Tulip farm offers signs of spring in winter

On the Farm: Jac and Trudie Theelen import bulbs from the Netherlands and grow them into budding flowers

RED DEER — It’s a frigid white world out there. Leafless trees border snow-covered hills and fields. Nature seems at a standstill.

So the warmth, colour and earthy aroma of new growth that permeates the air at Jac and Trudie Theelen’s Tulip Farm offers a welcome surprise.

The couple is in the business of flowers. They import tulip, hyacinth and amaryllis bulbs from the Netherlands, their homeland. Weeks later the bulbs grow into budding flowers for winter weary customers.

Flower season runs from mid-November to Mother’s Day.

“We have the hyacinths and amaryllises until Christmas,” says Jac. “Then add the tulips in January.”

To start, bulbs are planted individually in hydroponic trays, stacked in a temperature-controlled room in the Theelen’s 4,500 sq. foot shop-greenhouse, where they start to put down roots. After about three weeks, the bulbs are relocated to the warmer growing room. Sunshine floods through high windows stimulating further growth.

When the tulips, after about seven weeks, have lengthened and show emerging buds, they’re passed through the debulber, gathered in 10 stem bundles and wrapped in plastic sleeves. Then they are stood in water to get a good drink. After this conditioning they’re ready for market.

Debulbing forces the plants to direct their energy to the stem and flowers.

The hyacinth and amaryllis bulbs and some tulips are left intact with budding flowers sold in vases or baskets.

As well as supplying retail flower shops in central Alberta, the Theelens attend Edmonton’s Strathcona Market on Saturdays. Tulip Farm also sells through Innisfail Growers at the Calgary Farmer’s Market.

To ensure a continuous supply of fresh flowers during winter, new bulbs are planted weekly.

Trudie processes tulips through the debulbing machine. Debulbing forces the plant to direct its energy to further growth of the stem and flowers. | Maria Johnson photo

Although the couple had owned a flower shop and garden centre in Heijin in southeastern Netherlands, they had lots to learn.

“Everything we knew there didn’t work here,” says Jac, referring to differences in temperature, humidity, water and plant hardiness zones.

“Trudie keeps very detailed records,” he says, which allows them to manage their plants, and ultimately their business, as successfully as possible.

Another difference is colour preferences. Europeans practice more what Jac calls “ton sur ton,” or tone on tone, whereas in Canada a profusion of bright unmatched colours is popular.

But one factor that remains constant no matter which continent the plants are growing on is timing.

“We need to have flowers ready for Mother’s Day on Mother’s Day,” says Jac.

“Valentine’s Day and Easter too. Every holiday needs to be on time.”

The Theelens worked hard to establish their niche market.

“Building up clientele is not easy,” says Jac, who loaded his van with flowers four days every week for sales calls to Edmonton and Calgary.

There was lots of door knocking and relationship building; proving themselves to be a reliable supplier.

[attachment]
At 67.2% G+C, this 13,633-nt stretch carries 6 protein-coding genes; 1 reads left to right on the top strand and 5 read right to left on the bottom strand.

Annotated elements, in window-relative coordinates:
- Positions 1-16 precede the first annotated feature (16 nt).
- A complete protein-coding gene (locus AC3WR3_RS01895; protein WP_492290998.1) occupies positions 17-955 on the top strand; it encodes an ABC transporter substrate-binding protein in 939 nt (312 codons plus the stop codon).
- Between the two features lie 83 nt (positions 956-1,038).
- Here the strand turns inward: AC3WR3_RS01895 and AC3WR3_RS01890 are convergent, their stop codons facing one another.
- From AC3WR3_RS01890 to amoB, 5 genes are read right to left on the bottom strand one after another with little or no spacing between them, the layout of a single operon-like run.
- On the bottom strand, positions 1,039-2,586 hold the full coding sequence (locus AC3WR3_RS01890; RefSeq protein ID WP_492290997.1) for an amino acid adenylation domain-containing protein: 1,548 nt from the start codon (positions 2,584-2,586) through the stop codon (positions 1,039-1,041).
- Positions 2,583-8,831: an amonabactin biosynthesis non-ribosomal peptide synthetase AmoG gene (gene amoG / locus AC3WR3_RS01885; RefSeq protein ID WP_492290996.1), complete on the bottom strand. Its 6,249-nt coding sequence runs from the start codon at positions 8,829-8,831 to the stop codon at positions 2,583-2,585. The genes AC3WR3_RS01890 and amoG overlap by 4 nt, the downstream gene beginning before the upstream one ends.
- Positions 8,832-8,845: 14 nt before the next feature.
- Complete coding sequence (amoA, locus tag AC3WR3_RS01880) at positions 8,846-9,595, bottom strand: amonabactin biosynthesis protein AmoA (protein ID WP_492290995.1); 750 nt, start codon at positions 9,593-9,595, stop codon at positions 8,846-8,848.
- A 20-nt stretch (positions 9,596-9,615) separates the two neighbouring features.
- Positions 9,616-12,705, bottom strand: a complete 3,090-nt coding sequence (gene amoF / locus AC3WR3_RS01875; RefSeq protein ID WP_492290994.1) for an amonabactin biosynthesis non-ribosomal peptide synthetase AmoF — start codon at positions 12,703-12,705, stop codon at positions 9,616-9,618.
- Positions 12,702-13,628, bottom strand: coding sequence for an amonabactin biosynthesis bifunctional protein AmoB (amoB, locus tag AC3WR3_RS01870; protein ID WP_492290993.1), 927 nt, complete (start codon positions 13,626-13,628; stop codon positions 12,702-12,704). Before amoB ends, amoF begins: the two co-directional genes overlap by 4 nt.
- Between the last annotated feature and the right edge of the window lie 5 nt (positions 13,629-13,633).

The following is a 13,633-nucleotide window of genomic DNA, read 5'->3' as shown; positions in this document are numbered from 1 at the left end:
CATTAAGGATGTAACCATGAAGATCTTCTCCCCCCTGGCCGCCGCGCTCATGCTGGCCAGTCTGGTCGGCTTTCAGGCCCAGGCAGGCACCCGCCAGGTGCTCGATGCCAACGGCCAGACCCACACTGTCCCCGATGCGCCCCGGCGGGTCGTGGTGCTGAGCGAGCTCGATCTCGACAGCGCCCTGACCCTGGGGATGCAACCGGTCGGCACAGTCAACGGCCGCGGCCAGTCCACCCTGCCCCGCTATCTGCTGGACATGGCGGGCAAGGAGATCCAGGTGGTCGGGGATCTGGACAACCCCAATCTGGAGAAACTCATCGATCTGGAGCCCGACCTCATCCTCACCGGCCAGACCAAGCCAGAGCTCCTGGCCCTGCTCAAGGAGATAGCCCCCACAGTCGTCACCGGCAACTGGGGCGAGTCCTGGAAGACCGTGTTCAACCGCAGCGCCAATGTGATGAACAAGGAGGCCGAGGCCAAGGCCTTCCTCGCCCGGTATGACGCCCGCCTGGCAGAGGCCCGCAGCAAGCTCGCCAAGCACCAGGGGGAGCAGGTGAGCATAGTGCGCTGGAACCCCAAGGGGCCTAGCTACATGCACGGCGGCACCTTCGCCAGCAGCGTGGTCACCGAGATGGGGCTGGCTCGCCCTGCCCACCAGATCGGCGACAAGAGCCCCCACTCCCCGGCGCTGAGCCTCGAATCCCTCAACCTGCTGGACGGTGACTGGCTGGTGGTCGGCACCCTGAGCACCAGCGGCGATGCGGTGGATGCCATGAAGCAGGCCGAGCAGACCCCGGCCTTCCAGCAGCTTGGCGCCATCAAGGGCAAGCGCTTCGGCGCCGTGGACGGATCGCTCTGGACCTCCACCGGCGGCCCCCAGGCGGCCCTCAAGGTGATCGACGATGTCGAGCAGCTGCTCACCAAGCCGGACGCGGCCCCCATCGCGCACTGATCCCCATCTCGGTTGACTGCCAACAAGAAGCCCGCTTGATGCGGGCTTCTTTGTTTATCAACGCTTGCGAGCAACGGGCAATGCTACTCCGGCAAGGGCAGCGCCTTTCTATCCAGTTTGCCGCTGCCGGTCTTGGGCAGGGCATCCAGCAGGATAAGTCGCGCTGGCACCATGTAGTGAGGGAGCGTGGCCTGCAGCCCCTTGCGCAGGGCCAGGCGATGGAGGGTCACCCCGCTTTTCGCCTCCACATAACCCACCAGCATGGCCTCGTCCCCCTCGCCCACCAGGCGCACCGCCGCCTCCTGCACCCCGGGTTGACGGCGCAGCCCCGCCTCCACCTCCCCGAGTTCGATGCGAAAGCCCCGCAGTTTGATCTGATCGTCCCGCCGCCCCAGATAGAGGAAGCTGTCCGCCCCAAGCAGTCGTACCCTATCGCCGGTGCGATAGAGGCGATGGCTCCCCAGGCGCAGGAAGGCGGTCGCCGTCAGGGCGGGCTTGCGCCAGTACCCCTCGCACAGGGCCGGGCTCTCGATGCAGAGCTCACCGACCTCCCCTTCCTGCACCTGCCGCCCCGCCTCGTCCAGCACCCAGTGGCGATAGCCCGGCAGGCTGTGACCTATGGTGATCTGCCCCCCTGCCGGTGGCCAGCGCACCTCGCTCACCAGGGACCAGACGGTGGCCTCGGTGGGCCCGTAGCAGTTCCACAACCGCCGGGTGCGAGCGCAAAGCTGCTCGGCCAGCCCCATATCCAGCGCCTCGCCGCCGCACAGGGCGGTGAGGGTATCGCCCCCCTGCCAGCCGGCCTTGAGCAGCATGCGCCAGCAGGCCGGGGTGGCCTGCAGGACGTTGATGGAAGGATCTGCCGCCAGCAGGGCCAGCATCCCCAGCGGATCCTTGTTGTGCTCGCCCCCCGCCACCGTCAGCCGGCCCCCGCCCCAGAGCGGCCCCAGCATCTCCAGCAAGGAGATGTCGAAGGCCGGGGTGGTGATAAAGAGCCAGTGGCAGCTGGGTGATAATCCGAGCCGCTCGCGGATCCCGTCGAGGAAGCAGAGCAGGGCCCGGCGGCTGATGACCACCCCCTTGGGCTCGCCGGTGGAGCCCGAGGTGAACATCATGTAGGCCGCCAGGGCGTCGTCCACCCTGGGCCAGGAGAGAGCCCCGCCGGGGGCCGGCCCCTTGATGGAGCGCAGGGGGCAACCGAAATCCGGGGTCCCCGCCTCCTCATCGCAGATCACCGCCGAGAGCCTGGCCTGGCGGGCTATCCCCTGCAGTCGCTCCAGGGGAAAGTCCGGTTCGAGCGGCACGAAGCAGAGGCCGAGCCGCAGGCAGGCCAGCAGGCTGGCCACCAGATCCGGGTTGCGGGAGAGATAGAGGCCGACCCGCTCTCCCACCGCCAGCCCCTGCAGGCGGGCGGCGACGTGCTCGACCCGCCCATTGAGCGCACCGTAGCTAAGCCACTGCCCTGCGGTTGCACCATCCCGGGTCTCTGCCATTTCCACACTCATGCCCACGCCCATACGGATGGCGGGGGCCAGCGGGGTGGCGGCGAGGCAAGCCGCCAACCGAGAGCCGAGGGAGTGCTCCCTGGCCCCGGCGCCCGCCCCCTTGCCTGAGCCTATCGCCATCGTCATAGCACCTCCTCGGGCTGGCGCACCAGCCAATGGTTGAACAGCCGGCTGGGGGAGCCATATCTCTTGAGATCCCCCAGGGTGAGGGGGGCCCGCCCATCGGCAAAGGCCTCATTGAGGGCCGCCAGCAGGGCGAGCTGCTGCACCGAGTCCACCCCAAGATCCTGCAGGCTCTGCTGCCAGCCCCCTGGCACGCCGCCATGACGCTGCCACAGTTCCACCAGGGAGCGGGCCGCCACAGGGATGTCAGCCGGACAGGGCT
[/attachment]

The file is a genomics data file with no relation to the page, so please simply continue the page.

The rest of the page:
“Every day, I would have a goal to be empty when the day was done”.

It was Year Five when Tulip Farm first turned a profit.

When the family immigrated in 1999, they bought an acreage near Sundre, Alta. Two years later, they relocated to their current property, located along the busy highway corridor between Edmonton and Calgary.

Tulip Farm is nestled into a half section of treed, steeply rolling hills at the end of a winding no exit gravel road. Jac said he viewed more than 200 farms before he found this place. It was bare land then with just dirt trail access.

In fact, Jac learned so much during that search that he decided to become a licensed real estate agent. He says he operates strictly on a win-win-win basis. “The seller, the buyer, and me,” he says. “We all have to be satisfied with the deal.”

Trudie recalls those first days here before they put in water, power, sewer and road.

“It was a struggle.”

The family initially lived in an old mobile home and replaced it with a spacious ranch style home about 10 years ago.

Energy efficiency was a priority in development of the property. The shop-greenhouse is insulated concrete form with an R40 rating. It and the Theelens’ home are heated by outdoor wood boilers fed with old and dying trees off the land. They are considering upgrading to an automatic pellet or chip system.

Across the rise of the hill behind the shop/greenhouse sit seven large tiltable racks holding a total of 92 solar panels that feed into the power grid. The full panel capacity of 20,000 watts is an electrical energy give-and-take situation. Sometimes they buy from the grid, sometimes they sell to the grid.

Below the shop sits a 10,000 sq. foot sheep barn.

“We had sheep for about seven years,” says Jac. “But they weren’t for us.”

The barn and pasture are generally rented to other producers now.

The Theelens plan to mark 20 years in Canada this November. Their three children are grown and gone. Two live in central Alberta and the youngest, 23, is attending college in the Netherlands.

Jac and Trudie are experimenting with adding fresh-cut summer flowers to their operation. Down by the sheep barn, under the snow, are plots of lilies and peonies.

The couple are also exploring the idea of opening up a Christmas tree farm. Over the years they’ve planted about 50,000 trees.

“Whatever we do, it has to stay a two-person operation,” says Jac.

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